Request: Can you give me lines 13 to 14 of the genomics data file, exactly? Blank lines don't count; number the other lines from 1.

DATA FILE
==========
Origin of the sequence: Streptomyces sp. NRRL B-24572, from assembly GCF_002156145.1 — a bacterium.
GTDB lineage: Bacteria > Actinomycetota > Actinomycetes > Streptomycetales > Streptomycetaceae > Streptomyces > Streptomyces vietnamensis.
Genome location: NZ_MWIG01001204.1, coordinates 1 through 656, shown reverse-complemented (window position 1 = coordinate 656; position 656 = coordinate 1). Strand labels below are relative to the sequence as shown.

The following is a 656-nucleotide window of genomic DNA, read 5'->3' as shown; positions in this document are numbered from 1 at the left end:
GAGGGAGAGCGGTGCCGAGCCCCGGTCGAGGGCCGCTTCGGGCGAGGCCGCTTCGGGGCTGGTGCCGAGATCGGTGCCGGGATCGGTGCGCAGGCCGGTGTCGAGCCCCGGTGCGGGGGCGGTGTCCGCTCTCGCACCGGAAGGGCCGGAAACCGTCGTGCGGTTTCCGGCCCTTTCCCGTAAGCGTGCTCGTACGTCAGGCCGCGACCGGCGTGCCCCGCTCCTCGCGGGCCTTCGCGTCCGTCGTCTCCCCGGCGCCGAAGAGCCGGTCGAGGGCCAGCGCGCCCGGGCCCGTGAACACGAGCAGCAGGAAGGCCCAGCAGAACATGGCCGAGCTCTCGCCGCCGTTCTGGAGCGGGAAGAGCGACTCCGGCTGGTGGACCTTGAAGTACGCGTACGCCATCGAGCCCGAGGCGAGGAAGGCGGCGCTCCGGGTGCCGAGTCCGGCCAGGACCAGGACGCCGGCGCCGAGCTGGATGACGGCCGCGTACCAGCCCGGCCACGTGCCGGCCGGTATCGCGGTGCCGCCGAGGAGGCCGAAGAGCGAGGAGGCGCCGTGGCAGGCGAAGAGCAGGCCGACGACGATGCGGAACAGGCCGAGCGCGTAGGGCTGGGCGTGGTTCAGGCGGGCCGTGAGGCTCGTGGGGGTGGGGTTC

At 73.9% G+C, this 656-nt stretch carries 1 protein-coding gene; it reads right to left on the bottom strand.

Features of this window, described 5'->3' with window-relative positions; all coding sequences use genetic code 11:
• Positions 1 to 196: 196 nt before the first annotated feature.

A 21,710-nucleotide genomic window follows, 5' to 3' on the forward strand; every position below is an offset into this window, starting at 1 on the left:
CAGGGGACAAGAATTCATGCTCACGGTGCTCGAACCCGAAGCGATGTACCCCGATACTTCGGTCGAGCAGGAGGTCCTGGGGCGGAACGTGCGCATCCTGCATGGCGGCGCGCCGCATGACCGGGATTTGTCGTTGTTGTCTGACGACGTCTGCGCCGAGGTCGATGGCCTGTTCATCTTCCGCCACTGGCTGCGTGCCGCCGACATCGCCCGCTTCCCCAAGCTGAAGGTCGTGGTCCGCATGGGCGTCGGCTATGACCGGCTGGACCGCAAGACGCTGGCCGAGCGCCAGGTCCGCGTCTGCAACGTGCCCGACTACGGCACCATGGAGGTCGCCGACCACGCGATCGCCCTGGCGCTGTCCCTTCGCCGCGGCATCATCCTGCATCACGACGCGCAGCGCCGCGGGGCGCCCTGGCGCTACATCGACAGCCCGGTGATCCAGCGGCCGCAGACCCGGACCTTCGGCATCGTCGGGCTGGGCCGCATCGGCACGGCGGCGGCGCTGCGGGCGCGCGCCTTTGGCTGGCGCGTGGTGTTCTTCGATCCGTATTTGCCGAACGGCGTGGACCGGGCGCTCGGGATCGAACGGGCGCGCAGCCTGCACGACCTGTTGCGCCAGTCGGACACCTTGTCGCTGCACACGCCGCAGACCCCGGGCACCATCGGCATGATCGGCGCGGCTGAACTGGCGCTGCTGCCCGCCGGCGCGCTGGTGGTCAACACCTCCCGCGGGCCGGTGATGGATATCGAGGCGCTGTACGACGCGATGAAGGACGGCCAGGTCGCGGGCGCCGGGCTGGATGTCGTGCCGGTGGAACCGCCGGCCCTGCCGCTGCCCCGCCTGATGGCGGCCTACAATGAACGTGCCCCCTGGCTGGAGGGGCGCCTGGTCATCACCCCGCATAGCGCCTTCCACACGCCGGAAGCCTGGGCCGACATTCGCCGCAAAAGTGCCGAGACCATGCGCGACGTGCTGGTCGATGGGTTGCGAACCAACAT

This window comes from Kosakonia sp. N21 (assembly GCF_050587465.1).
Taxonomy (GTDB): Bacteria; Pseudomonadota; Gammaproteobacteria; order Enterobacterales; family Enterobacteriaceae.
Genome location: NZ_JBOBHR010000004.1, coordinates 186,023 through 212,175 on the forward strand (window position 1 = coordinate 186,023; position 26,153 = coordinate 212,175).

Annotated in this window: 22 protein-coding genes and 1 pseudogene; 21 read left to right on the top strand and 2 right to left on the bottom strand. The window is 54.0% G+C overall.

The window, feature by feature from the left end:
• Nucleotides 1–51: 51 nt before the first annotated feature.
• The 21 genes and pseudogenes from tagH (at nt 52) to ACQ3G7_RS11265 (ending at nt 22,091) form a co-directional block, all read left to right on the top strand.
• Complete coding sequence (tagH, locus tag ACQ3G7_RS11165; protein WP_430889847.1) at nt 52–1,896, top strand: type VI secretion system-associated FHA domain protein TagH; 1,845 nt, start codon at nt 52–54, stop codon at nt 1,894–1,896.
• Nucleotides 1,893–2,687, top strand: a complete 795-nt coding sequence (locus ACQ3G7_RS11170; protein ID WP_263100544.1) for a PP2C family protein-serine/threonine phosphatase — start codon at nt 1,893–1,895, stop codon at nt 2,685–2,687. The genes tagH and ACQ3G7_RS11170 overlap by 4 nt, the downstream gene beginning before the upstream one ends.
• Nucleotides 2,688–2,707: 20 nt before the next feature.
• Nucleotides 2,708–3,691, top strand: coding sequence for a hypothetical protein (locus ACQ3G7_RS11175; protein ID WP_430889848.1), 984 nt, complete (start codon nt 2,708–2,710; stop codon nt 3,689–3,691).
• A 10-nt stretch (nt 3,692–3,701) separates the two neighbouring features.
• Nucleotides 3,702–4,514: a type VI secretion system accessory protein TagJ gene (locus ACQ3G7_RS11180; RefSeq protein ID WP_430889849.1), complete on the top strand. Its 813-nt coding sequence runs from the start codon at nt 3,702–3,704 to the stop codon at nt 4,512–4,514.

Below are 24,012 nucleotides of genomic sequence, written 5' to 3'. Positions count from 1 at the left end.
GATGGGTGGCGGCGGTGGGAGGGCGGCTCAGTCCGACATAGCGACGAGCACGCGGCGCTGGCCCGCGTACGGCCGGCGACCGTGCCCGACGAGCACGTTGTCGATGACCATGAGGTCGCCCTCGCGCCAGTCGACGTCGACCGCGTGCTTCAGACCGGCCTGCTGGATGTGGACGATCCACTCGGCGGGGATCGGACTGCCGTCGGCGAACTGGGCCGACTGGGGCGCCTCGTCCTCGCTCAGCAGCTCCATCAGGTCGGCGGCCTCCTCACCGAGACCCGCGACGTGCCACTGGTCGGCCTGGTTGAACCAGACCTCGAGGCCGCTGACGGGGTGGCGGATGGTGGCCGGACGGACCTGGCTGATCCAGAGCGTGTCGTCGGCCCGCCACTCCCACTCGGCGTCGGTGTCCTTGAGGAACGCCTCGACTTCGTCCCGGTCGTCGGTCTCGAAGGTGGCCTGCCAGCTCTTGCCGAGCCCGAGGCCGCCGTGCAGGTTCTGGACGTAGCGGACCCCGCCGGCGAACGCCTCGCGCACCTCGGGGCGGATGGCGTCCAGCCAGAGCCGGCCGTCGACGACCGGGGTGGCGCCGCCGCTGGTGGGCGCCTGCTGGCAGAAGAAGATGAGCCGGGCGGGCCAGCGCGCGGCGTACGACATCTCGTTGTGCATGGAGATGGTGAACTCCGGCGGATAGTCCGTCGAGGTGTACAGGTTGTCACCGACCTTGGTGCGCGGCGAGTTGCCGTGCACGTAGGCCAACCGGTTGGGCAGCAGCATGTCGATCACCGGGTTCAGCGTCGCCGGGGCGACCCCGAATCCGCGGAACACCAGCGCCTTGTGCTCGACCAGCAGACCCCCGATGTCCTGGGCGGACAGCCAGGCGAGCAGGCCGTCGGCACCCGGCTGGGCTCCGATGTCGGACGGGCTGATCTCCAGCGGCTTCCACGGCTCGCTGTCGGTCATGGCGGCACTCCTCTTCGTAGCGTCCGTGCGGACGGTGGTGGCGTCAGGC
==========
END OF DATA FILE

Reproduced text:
Genome location: NZ_JBOBHR010000004.1, coordinates 186,023 through 212,175 on the forward strand (window position 1 = coordinate 186,023; position 26,153 = coordinate 212,175).

Annotated in this window: 22 protein-coding genes and 1 pseudogene; 21 read left to right on the top strand and 2 right to left on the bottom strand. The window is 54.0% G+C overall.